Autism Awareness: Inside today’s classroom and celebrating achievements

Each year, April 2nd  is a date that is widely recognized as Autism Awareness Day. This is an important date for many reasons and continues to highlight the important work being done by parents, caregivers and families and their respective school districts. At RCS, that continues to be applied with students and faculty as they deliver instructional outreach. Each year, RCS staff are trained and certified in providing in-depth instruction and counsel to students with disabilities. 

As part of this effort, the district continues to share stories and successes displayed by students seeking to achieve their goals – large or small. We welcome you to experience the level of commitment exhibited by RCS staff and faculty and the families who work tirelessly to advocate and deliver for their children with disabilities.

Meet Mrs. Franz. Mrs. Franz is a parent to two boys that currently attend the RCS District. At ages 13 and 12 years old they continue to pursue their goals, while working to make strides in the classroom. Both children were diagnosed with Autism when they were infants. The family has spent a lot of time working with early intervention providers particularly for speech, physical and occupational therapy.  Because of those interventions and all the efforts of their teachers throughout the years, both boys went from being completely non-verbal to finding their voices -  with the oldest child beginning to talk at age 6 and the youngest at age 8. 

“There is a saying in the autism community that goes if you've met one person with autism then you've met one person with autism,” said Mrs. Franz.  “Autism is a spectrum disorder that generally impacts a person's ability to organize the world in the same way that a neurotypical person might.  It often presents challenges in communication and processing the many sources of input that we all encounter in our day-to-day world.  April 2nd is known as "World Autism Day" and there are usually many efforts during the month to heighten autism awareness.  In our family, we believe that awareness is important, but that acceptance is what we should be striving for every day.”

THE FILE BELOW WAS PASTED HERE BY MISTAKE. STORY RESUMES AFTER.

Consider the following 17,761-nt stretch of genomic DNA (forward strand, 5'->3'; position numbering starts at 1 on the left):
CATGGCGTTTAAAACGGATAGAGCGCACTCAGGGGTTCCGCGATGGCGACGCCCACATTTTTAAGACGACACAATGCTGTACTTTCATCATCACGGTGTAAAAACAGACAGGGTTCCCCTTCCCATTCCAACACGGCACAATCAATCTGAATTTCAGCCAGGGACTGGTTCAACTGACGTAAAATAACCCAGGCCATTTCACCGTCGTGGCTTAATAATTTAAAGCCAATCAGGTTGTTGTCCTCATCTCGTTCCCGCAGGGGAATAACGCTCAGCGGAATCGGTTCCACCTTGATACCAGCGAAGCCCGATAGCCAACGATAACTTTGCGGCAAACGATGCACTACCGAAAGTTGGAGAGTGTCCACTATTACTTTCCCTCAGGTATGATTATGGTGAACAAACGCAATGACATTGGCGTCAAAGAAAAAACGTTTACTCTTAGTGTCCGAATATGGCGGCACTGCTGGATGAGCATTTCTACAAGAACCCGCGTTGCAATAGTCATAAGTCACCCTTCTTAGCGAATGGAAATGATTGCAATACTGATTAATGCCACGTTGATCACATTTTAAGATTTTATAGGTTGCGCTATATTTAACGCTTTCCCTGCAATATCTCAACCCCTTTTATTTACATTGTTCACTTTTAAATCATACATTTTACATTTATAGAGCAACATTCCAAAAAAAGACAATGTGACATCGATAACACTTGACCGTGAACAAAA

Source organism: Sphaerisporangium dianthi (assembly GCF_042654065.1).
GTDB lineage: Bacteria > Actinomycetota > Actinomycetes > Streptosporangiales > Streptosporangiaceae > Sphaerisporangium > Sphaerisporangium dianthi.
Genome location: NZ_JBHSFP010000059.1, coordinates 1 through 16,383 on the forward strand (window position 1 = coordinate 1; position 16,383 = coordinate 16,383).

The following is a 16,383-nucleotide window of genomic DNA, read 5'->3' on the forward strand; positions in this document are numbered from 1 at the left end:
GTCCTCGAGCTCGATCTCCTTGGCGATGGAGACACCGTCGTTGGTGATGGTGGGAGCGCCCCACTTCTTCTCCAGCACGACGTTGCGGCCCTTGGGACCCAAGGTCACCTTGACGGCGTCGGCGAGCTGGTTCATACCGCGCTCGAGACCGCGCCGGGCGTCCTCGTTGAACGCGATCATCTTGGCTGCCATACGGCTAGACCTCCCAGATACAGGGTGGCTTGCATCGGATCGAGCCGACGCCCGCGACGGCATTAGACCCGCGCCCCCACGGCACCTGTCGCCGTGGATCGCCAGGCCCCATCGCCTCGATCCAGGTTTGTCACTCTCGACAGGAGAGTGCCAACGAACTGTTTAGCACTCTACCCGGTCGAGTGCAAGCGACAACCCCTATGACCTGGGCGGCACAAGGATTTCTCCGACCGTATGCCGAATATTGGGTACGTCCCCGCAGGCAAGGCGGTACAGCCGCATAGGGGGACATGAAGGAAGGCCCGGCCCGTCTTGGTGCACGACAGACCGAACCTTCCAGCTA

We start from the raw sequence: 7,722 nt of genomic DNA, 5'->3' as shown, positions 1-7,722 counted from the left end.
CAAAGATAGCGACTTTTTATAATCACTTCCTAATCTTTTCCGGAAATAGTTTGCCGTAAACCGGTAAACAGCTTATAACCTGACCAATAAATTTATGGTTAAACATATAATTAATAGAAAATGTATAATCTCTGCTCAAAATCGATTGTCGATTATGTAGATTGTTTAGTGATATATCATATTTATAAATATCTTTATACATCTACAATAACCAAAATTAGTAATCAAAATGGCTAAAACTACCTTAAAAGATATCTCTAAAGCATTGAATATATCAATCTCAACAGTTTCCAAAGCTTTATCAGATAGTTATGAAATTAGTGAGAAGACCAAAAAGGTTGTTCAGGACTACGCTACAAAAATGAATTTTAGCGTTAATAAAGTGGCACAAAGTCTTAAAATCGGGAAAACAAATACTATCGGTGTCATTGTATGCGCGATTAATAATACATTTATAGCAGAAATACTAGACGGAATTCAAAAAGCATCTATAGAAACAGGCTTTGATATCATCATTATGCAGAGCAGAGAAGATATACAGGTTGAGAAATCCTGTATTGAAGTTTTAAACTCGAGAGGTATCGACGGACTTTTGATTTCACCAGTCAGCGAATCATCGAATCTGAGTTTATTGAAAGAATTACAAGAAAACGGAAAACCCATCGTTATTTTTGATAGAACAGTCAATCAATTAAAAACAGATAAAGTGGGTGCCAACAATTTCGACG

At RCS, there’s a continued dedication to deliver quality educational opportunities to today’s students, while letting the community understand the importance of that instructional value. This is also done in coordination with their fellow peers to ensure that they understand that there’s a place for everyone in our district.

Over the past several years, the RCS Office of Student Support has focused on developing specialized programs for our students who are diagnosed with autism. At the elementary level, our autism continuum offers two levels of support. The first is a highly-specialized self-contained classroom that primarily focuses on social skills, communication skills and restrictive/repetitive behaviors. Students receive intensive support with a focus on developing skills and independence to allow students to be successful in a general education setting with support. Our second option is a consultant teacher service, which is designed to specifically support the needs of students with autism in the general education classroom setting. At the secondary level our students with autism transition into either a self-contained 12:1:1 classroom or continue in the general education classroom with specially designed services and support. 

“We recognize the wide range of strengths and challenges students who are on the autism spectrum bring to the classroom setting and we are committed to further developing our services to provide inclusive opportunities for our students,” said Assistant Director of Student Support Services Colleen Agostinoni. “Every person on the autism spectrum is unique and through collaboration and consistency among team members, and the family, we are committed to ensuring our students with autism receive a rigorous, quality education to reach their full potential - - both in school and in any post-secondary path they may take.”